The Inner World of the Unconscious: Source of ‘Miracles’

The abundance that may come into our lives, and the seeming miracles and unforeseen solutions, have their source in the inner world of the unconscious.

About five years ago I had a dream that explored the reality of miracles. A family had made a deal with the mafia, and because of this they had to convert a certain ramshackle warehouse space into a restaurant by Christmas morning.

The place was still a complete mess; the appointed time was fast approaching, and they’d already received threats.

As they were walking home on a snowy Christmas eve the mother says, without much hope, “We have to be open for business in the morning.”

When they got to the warehouse, Santa Claus landed on the roof in his sleigh, and I realized (as the silent onlooker in the dream drama) that he and his elves had arrived to convert the space overnight.

Support from the Inner World

I was reminded at once of the “thousand unseen helping hands” that mythologist Joseph Campbell talked about; the supernatural aid that shows up so often in the old myths and fairy tales.

The world that we know arises (or manifests) from the same place. I use the present tense because its creation is not finished: it is happening in this moment. This contradicts most of the popular religious and scientific stories regarding our origins.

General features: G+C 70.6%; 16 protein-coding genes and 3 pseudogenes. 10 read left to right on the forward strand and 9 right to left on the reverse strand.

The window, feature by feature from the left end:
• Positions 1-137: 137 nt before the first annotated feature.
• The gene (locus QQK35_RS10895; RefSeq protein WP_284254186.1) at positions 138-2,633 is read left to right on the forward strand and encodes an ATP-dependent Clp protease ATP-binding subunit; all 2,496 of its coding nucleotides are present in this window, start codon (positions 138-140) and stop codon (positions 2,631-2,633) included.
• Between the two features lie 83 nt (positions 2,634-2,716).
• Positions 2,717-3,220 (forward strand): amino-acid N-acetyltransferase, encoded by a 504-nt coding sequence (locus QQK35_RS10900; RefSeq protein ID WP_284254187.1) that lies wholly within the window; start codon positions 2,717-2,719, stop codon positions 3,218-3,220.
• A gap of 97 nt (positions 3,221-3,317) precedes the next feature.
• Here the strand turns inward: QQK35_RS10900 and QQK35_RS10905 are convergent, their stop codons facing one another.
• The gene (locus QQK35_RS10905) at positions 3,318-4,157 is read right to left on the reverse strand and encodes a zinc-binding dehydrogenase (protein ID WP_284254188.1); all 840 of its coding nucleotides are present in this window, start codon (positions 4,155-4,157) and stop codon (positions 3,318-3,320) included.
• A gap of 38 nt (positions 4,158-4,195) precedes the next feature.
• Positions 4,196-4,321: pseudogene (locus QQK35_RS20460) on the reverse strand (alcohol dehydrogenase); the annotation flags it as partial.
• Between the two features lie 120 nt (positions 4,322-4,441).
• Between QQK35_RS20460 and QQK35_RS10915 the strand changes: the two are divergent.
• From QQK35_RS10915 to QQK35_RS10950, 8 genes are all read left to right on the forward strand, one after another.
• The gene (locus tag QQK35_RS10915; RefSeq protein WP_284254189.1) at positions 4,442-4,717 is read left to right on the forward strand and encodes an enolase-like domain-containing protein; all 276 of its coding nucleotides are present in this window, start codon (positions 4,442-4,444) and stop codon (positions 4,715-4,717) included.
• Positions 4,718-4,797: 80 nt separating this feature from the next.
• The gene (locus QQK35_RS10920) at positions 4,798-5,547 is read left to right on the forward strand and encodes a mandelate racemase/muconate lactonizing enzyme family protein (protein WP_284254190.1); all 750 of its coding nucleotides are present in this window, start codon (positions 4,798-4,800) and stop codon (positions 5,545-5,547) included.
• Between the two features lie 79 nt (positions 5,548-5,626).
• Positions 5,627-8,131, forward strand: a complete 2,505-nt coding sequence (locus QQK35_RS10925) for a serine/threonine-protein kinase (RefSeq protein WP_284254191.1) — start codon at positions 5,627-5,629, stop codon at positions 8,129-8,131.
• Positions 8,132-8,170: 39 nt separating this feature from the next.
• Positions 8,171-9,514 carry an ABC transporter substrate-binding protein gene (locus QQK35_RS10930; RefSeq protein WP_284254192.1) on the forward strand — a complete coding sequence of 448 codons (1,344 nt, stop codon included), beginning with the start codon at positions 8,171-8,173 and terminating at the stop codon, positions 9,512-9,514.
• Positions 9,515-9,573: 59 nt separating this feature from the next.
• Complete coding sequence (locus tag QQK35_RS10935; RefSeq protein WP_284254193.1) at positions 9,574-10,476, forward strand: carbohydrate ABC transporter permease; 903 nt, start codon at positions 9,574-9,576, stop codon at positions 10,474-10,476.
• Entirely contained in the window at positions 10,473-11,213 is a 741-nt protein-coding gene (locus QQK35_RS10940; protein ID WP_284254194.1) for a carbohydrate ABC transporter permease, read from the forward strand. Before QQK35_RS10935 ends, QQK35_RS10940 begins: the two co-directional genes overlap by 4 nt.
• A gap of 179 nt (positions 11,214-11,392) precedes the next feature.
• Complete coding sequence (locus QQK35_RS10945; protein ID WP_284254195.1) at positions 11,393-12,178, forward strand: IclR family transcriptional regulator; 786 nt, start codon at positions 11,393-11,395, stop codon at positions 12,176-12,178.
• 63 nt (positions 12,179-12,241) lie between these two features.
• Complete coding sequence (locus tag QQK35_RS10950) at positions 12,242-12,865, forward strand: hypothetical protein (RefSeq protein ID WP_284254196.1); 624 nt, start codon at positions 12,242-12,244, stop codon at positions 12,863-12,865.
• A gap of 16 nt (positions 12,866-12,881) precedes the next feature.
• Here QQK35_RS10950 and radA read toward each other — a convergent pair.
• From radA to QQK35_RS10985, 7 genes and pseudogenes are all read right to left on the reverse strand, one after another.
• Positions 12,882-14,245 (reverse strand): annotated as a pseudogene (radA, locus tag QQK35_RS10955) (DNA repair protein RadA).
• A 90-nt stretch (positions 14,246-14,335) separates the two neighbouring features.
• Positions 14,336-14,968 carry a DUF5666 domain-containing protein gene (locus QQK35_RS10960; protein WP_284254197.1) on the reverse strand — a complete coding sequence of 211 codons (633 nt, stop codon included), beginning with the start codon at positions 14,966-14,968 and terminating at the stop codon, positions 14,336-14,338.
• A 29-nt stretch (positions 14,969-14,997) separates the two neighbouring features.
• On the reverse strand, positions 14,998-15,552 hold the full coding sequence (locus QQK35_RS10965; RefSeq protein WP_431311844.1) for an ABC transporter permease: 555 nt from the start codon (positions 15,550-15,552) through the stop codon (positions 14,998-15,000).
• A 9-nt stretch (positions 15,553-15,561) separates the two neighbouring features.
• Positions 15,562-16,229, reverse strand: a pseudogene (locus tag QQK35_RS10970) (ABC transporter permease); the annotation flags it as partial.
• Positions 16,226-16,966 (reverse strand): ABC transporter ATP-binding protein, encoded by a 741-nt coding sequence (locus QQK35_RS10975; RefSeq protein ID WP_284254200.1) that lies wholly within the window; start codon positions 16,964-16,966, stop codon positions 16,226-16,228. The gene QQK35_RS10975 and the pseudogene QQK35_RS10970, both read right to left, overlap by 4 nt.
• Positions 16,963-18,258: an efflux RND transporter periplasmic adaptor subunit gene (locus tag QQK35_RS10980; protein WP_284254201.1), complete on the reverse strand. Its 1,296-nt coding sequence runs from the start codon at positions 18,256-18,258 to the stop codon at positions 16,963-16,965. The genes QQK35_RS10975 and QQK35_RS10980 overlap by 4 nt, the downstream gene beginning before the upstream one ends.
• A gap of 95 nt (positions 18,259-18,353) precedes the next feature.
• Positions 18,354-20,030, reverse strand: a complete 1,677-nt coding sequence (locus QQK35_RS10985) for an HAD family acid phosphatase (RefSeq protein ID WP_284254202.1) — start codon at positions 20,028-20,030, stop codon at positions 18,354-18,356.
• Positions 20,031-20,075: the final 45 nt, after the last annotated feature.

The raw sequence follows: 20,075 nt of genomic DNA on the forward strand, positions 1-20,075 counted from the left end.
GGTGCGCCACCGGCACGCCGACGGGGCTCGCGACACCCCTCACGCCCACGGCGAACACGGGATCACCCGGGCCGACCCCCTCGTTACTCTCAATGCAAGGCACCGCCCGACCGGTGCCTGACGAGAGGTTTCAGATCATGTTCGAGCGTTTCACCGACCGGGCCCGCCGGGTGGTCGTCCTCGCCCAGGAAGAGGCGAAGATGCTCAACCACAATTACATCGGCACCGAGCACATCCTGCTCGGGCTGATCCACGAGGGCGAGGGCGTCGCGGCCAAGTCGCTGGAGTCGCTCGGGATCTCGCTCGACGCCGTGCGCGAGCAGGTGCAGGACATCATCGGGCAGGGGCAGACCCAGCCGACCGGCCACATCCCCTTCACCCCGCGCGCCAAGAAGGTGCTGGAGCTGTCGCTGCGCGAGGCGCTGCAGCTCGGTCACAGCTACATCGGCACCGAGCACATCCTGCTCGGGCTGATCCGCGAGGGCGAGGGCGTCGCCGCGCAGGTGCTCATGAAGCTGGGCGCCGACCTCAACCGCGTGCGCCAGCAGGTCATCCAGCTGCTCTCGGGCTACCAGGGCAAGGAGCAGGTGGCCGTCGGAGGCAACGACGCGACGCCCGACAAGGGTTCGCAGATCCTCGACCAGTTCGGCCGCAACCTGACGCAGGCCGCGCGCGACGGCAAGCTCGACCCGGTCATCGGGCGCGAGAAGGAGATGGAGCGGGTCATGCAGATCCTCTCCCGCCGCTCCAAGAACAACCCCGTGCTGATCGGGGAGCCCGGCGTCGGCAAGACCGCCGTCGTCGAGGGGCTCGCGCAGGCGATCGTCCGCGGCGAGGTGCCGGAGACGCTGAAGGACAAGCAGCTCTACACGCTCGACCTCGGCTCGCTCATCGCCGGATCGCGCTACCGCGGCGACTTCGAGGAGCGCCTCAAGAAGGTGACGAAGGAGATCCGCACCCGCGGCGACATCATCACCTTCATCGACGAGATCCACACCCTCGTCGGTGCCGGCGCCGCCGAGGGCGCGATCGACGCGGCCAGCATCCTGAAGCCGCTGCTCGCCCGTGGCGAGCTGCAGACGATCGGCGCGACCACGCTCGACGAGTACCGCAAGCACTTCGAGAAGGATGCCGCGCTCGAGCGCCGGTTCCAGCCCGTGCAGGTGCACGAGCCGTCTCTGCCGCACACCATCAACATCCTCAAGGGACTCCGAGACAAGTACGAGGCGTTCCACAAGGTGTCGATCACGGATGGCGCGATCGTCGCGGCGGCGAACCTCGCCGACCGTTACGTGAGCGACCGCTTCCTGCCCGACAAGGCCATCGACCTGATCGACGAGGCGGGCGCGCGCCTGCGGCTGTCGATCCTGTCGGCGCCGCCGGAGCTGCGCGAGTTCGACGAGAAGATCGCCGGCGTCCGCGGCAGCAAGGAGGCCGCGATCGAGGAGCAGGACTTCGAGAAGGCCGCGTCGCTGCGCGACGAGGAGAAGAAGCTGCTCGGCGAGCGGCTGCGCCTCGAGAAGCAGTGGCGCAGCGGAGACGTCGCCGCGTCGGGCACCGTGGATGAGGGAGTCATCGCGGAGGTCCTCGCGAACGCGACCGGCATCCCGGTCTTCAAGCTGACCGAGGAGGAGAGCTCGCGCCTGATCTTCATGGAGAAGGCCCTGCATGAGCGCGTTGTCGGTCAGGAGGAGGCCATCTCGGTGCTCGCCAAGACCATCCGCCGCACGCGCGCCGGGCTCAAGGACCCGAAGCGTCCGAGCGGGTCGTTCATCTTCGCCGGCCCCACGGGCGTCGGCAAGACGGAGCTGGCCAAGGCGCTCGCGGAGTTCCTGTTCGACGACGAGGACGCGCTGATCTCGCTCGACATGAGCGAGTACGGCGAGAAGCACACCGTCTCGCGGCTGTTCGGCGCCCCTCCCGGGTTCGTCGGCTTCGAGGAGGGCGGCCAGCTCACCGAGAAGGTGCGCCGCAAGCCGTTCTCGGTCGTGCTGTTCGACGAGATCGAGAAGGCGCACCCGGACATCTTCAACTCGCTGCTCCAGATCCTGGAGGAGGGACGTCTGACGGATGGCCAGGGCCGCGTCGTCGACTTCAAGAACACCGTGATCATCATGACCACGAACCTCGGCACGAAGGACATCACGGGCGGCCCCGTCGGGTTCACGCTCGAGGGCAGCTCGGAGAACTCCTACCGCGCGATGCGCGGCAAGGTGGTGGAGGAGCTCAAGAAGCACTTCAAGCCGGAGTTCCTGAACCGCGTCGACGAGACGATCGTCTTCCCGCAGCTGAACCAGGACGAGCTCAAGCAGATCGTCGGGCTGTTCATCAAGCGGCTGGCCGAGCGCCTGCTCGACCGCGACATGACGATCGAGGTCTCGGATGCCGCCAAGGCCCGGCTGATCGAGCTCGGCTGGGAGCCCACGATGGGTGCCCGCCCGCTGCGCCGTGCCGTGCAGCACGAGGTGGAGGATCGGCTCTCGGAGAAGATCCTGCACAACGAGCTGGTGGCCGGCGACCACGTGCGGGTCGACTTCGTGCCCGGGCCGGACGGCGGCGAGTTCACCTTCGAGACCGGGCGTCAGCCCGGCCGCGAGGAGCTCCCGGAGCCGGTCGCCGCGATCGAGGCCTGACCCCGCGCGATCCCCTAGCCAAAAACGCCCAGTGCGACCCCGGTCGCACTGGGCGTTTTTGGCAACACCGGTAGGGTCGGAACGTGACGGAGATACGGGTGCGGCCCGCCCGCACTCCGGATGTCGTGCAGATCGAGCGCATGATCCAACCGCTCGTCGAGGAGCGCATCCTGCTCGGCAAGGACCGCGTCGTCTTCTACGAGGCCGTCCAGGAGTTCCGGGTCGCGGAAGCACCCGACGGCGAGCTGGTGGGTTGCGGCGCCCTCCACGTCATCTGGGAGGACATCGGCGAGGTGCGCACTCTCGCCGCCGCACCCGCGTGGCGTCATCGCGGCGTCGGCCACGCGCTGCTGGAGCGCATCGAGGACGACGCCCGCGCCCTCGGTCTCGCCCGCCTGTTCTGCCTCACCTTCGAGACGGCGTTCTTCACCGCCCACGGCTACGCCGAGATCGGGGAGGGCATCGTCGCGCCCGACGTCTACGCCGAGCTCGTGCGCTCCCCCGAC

Most of us have been touched by the miracles of this source at least a few times in our lives, but such incidents often go unrecognized because we learn not to be aware of them. We’re taught to believe in a mechanical universe – one without inner meaning or significance – and when we accept that view of reality we start disbelieving in miracles.

Dream Reminders

The two ideas cannot coexist. Every night our dreams appeal to us, trying to remind us of the magic and wonder that is the real source of our being. They try to get us to trust that inner unconscious source.

This takes some doing, as it goes against the grain of virtually all of the other assumptions about reality that we’re confronted with from a very young age. This is part of what makes inner work an ongoing process: So many old and limiting beliefs have to be dissolved in order to create space in our minds for new revelations and insights.

Ultimately, the inner world, accessible through our dreams, intuitions and even our waking fantasies, can show us how to seed our hopes and desires upon our inner landscape so that these things can come to fruition in our outer lives. We can be in communication with the inner source of abundance.

It is a part of us and we are a part of it.

In the novel Trust in the Unseen, narrator Brandon Chane at one point reveals how he and his bandmates were inspired with that particular title (which they bequeathed upon their second record):

Well, all the shared enthusiasm that’d been stirred up at the rehearsal spilled over into new conversations, which eventually resulted in a final title change for our mini-album. Tommy initiated the process, speculating about all the coincidences in our lives that are really too uncanny to even be called coincidences.

Then I voiced an idea that Saul had put forth to me, one that I’d now struggled for a couple of years to try and accept: Our experiences don’t actually come to us from the world at all but are really woven from within us. Consciousness comes first, in all things. The world as it is perceived is essentially a mirror for the inner state of the perceiver.